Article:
Your cosmetic surgeon or dermatologist should be your primary source for answers about a specific chemical peel. However, you can also educate yourself in advance so you know what questions to ask. Let this FAQ list help you build your knowledge about facial peels.

Should I ask for the facial peel I want by brand name?

It’s fine to ask your cosmetic surgeon about a specific facial peel. However, don’t get too hung up on brand names. It’s more important for you to understand the ingredients in the peel, how they work, their concentration and which type is right for your skin. That’s why you have a consultation before the peel. Take advantage of this opportunity to ask lots of questions. It’s more helpful to focus on the problems you want to fix (fine lines, dark spots, etc.) rather than demanding a peel you’ve heard about on TV or from friends.

Does getting a chemical peel hurt?

A light facial peel should not hurt at all. You may feel a tingling or itching sensation during treatment. A medium-depth peel may cause stinging and burning. The technician performing your chemical peel may use a cool fan, cold compresses or a topical anesthetic to make you more comfortable. Some patients need a mild sedative during a medium peel. A deep chemical peel is too painful to undergo without at least a topical anesthetic and sedation. Some patients are placed under general anesthesia so they are completely unconscious during a deep peel.

The healing phase after a medium peel may entail swelling, discomfort and irritation. Using an aloe vera gel with Lidocaine and cold compresses may help with these symptoms. A deep peel usually results in some throbbing or burning pain during the first 48 hours of recovery. Many patients manage these symptoms with pain medications prescribed or approved by their cosmetic surgeon.

What makeup should I wear after a chemical peel?

Once your cosmetic surgeon gives you the OK to wear makeup, look for a foundation that can be applied with a very light touch. It should be oil free and non-comedogenic (it shouldn’t clog your pores). Many patients find that mineral-based makeup works well for covering redness after a chemical peel. A foundation with an SPF of at least 20 is the best option since you need as much sun protection as you can get after a chemical peel.

What are the best facial peels for dark skin?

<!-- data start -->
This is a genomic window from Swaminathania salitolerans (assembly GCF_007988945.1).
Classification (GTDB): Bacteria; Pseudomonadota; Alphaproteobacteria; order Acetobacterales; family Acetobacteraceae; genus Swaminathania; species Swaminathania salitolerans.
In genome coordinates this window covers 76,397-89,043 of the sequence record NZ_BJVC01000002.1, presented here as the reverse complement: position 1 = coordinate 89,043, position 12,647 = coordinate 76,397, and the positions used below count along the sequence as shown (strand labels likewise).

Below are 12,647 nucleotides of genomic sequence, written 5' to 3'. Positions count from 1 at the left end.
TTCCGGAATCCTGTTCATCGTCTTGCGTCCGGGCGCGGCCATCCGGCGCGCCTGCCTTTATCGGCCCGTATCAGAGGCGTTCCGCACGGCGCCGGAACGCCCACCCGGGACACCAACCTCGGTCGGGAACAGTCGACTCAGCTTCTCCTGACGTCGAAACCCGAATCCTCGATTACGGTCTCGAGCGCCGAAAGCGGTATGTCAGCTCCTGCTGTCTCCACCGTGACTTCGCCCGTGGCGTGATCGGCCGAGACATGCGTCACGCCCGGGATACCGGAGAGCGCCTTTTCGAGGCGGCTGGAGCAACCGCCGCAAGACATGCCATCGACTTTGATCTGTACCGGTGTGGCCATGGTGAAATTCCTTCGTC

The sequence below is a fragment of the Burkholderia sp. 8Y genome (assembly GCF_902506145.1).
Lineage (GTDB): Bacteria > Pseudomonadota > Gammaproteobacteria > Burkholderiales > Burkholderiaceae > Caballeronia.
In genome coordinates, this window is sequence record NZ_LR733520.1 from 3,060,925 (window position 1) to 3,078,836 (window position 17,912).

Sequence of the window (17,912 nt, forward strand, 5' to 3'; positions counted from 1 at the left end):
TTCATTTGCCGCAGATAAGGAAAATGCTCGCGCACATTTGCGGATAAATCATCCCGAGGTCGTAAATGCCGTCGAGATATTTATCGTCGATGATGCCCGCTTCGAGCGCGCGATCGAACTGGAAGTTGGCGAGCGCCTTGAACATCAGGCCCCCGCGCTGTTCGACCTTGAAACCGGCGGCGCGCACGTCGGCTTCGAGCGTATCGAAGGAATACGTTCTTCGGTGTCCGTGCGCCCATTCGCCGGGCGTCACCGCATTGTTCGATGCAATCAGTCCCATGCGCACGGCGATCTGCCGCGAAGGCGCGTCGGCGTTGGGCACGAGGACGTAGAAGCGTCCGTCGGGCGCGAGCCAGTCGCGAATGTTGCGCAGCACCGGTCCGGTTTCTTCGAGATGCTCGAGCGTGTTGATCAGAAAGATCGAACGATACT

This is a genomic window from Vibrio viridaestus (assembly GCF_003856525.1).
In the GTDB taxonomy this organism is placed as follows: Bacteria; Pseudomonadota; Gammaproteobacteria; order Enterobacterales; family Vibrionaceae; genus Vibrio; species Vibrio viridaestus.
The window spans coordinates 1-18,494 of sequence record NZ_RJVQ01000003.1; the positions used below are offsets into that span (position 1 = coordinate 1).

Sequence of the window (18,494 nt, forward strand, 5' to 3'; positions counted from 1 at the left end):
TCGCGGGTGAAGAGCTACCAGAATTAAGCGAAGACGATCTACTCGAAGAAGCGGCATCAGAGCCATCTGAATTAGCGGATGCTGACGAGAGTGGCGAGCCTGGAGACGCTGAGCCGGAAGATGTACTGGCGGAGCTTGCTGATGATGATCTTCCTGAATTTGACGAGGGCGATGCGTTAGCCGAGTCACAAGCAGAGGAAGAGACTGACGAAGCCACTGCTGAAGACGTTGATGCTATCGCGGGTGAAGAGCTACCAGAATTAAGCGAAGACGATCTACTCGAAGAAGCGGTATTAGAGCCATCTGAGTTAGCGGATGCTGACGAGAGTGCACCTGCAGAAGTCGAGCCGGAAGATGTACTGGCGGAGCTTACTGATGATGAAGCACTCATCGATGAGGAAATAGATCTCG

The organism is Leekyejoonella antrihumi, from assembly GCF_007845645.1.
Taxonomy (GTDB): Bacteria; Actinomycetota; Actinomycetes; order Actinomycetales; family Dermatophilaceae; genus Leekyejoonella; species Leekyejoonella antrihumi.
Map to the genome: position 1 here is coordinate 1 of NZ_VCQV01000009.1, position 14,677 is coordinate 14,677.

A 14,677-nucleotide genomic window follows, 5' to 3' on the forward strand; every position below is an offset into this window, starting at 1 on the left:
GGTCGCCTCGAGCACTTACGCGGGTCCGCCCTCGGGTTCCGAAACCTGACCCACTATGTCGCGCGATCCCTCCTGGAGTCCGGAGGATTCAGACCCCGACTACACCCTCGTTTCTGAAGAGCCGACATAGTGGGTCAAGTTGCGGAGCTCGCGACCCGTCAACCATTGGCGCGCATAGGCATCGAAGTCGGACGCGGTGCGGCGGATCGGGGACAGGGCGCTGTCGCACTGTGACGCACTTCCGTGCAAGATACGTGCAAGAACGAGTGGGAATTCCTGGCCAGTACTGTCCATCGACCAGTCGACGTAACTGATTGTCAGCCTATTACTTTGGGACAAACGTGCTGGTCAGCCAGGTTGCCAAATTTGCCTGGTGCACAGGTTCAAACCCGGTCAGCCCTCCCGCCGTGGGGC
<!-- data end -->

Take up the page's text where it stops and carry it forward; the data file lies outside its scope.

This depends on which cosmetic surgeon you ask. Some providers recommend only superficial peels for darker skin. Others prefer the TCA peel for deeply pigmented skin because it doesn’t tend to cause unwanted bleaching. Deep peels are never recommended for patients with dark skin because the ingredients and the depth of skin wounding involved can cause permanent pigment loss. Your best bet is to seek out a doctor who has significant experience performing successful chemical peels in patients with dark complexions. You may need to start with a lower concentration peel and see how it affects your skin before moving to a more powerful peel.

How long do the results of a chemical peel last?

Part of this depends on how well you care for your skin; part of it depends on the depth of the peel. The results of a light-to-medium peel may last for several months. The results of a medium-deep peel may last for more than a year. A deep peel may provide results that last for five or more years. Preventing further sun damage and quitting unhealthy habits like smoking can help keep your face looking younger longer.

Are at-home facial peels safe?

It is possible to use a very mild facial peel safely at home. However, there is little quality control in the at-home chemical peel manufacturing industry. The ingredients may be harsher than you think. Plus, any errors in application can cause unwanted side effects including burning and scarring. If you have sensitive skin, you may also experience unexpected complications. There are a number of benefits to having a consultation and a professional-grade chemical peel. You can be more certain that the peel is the right formula and concentration for your particular skin type. In addition, you will be better prepared to care for your skin during the healing stage. Your cosmetic surgeon may recommend at home products like glycolic acid creams to help you maintain your results after an in-office peel.

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